Nutrition tips for competition and recovery: Adapt your nutrition strategy to match your climbing style. For example, if you spend more time in static holds, more sustained movement (rather than dynos and quick, intense movements), or more endurance-style climbing, fuel your body to match those needs.
A short climbing session may need just 30-60 grams of carbohydrate before the session. A longer session with more endurance climbing would benefit from eating protein along with the carbohydrates, as this is more slowly digested, giving you longer-lasting energy.
Those with spinal cord dysfunction may experience decreased muscle mass below the level of the lesion, and a reduced resting energy expenditure. This simply means you may need less calories overall on rest days.
Some athletes with spasticity or other movement disorders can actually have increased energy needs since the muscles are firing much more often. It’s often difficult to estimate energy needs and expenditure for para-athletes. If you need specialized help with fueling your climbing, seek out professional help from your doctor and dietitian.
Temperature Regulation: Difficulty regulating body temperature is common with neurologic impairment. The impairment can affect the ability to shiver or sweat in the affected body regions. In addition, certain medications used for some movement disorders can cause you to be more susceptible to overheating. Please ask your doctor about any side effects in temperature regulation.
In warm temperatures you need to ensure you are hydrating adequately. In general, about eight ounces of fluid per hour in normal climbing conditions is enough. You may need more if you are climbing in more extreme conditions, such as high altitude, heat, humidity, or extreme cold. Using cold, icy beverages in the heat can help lower your body temperature. Knowing your own personal sweat rate and bowel schedule can help you plan for a successful climbing session. When environmental temperatures are cool, try dressing in layers or using hot beverages to stay warm.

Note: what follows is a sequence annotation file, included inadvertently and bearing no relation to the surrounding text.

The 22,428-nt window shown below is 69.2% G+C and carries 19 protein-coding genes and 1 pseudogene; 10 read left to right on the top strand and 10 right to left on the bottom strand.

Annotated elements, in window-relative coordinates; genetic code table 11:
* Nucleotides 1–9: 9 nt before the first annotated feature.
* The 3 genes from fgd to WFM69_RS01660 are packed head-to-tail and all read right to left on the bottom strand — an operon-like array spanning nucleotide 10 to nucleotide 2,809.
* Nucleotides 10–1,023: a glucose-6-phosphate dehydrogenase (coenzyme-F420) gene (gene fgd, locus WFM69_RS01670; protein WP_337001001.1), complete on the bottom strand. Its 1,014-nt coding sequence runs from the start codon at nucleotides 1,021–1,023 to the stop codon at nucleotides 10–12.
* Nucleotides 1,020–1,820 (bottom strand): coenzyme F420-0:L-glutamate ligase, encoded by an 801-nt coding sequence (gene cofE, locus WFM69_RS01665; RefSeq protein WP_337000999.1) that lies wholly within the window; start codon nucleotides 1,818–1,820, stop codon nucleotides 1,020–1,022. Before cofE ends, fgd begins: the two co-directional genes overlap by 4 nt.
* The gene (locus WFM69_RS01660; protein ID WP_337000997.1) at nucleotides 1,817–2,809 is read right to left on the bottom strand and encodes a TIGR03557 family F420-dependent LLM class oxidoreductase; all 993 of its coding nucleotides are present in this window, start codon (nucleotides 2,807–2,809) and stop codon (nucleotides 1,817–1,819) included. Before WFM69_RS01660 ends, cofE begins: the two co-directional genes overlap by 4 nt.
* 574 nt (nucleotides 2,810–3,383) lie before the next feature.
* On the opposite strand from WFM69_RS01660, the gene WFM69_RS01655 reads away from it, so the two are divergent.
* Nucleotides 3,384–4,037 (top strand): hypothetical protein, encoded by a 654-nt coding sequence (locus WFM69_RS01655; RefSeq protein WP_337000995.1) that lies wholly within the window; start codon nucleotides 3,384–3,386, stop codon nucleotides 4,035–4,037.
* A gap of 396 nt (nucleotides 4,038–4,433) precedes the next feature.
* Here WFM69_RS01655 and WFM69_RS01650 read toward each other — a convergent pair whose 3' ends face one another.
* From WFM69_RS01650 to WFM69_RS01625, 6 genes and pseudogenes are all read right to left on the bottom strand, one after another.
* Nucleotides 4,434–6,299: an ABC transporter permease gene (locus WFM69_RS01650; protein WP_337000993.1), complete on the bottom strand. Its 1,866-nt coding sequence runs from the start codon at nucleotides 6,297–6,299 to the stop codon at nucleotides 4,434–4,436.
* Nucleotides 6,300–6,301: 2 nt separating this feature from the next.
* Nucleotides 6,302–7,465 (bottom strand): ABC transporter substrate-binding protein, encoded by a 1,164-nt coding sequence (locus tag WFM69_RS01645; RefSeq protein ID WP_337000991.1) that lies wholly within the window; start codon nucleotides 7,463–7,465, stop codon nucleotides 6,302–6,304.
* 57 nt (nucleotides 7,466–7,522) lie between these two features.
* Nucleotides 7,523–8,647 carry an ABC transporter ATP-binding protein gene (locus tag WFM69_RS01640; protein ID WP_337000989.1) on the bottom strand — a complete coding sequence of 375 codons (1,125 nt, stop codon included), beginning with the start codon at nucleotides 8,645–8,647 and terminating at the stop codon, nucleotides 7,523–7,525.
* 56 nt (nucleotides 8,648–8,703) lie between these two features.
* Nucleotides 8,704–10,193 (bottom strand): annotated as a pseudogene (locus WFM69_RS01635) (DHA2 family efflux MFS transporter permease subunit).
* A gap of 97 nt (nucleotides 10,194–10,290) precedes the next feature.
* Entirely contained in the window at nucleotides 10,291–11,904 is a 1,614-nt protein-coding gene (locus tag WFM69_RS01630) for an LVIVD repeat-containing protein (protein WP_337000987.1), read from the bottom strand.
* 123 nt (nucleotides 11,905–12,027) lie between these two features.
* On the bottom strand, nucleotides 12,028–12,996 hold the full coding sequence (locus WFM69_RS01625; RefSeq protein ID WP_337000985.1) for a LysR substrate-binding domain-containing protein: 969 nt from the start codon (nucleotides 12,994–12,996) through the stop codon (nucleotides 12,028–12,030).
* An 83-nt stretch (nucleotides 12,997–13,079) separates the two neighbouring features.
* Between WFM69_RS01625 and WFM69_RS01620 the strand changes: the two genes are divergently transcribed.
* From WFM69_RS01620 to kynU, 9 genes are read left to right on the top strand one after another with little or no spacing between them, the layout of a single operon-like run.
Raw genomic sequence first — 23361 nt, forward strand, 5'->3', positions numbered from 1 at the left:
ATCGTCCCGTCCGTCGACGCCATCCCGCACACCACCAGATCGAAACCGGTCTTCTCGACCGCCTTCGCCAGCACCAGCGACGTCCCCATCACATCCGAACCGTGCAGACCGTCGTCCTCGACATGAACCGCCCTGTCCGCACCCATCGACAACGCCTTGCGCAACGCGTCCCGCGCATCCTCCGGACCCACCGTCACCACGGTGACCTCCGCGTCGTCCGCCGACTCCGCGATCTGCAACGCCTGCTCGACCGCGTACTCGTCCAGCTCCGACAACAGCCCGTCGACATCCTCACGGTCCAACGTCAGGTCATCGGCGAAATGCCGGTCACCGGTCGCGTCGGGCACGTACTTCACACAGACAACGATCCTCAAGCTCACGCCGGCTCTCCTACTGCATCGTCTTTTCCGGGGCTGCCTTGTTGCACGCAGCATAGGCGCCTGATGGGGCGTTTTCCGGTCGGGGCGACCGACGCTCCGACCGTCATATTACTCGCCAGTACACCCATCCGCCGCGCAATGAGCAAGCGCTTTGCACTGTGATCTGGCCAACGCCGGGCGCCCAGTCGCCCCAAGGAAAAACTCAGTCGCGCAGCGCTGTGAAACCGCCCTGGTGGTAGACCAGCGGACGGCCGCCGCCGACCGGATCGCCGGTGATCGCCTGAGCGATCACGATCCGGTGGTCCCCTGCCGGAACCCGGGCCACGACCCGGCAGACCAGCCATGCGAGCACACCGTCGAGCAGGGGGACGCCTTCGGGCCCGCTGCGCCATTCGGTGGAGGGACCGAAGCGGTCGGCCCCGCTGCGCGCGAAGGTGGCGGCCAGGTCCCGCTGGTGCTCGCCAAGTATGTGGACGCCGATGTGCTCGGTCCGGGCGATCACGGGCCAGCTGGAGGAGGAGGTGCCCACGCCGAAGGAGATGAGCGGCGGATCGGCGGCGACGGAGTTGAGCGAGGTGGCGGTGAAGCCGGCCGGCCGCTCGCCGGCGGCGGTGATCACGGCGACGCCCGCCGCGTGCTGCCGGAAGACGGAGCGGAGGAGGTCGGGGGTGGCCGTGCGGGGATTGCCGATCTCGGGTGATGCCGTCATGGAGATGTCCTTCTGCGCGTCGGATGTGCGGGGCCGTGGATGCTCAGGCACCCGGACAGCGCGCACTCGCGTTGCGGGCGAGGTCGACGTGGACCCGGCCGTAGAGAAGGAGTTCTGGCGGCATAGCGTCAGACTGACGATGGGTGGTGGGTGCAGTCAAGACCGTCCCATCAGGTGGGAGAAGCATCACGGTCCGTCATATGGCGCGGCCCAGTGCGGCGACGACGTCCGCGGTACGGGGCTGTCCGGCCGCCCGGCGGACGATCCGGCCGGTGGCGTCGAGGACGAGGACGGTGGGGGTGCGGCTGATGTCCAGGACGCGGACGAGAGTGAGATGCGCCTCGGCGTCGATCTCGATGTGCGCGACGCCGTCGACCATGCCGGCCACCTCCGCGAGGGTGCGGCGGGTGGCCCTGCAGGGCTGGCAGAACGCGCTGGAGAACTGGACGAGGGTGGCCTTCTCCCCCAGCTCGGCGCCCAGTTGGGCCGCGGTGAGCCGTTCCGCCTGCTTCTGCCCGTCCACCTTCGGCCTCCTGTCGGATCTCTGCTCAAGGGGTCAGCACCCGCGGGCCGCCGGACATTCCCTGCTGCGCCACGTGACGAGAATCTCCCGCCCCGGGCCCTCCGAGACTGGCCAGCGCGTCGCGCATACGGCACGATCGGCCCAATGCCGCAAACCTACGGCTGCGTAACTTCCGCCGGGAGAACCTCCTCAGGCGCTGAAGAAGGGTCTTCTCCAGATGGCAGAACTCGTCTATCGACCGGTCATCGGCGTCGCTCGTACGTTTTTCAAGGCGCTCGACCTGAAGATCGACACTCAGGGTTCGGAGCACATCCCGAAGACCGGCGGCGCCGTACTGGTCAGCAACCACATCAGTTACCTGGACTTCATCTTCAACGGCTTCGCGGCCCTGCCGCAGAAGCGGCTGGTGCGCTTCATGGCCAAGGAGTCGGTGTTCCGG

Skin: Climbers with adaptive equipment, such as a wheelchair or prosthesis, need to pay special attention to their skin health. Areas of skin that don’t have normal feeling are at increased risk of pressure and rubbing injuries. If repeated skin breakdown is an issue, work with your doctor, equipment provider, or a professional prosthesis/orthotist to ensure you get the right equipment and the right fit for your body.
Athletes need to eat and hydrate adequately to support skin health. If your skin is prone to breakdown and pressure sores, ask your doctor or dietitian about nutrition for skin healing and preventing skin breakdown. Some supplements, such as vitamin C and zinc, may be appropriate on a short-term basis.
Bone Health: Para climbers may be at risk for decreased bone density due to decreased ability to perform weigh-bearing exercises in some athletes. Adequate overall calories and protein are important, as well as calcium and vitamin D. Ask your doctor before taking any supplements.
Recommended daily intake of calcium:
- Children 9-18 years old need 1300mg daily
- Adults 19-70 years old need 1000mg daily
Recommended daily intake of vitamin D:
- Children 0-18 years old need 400-600IU
- Adults 19-70 years old need 600IU
Want to learn more? Get the book Nutrition for Climbers: Fuel for the Send!
~This is general information only and not medical advice. Always consult with your healthcare provider before undergoing any diet or lifestyle change.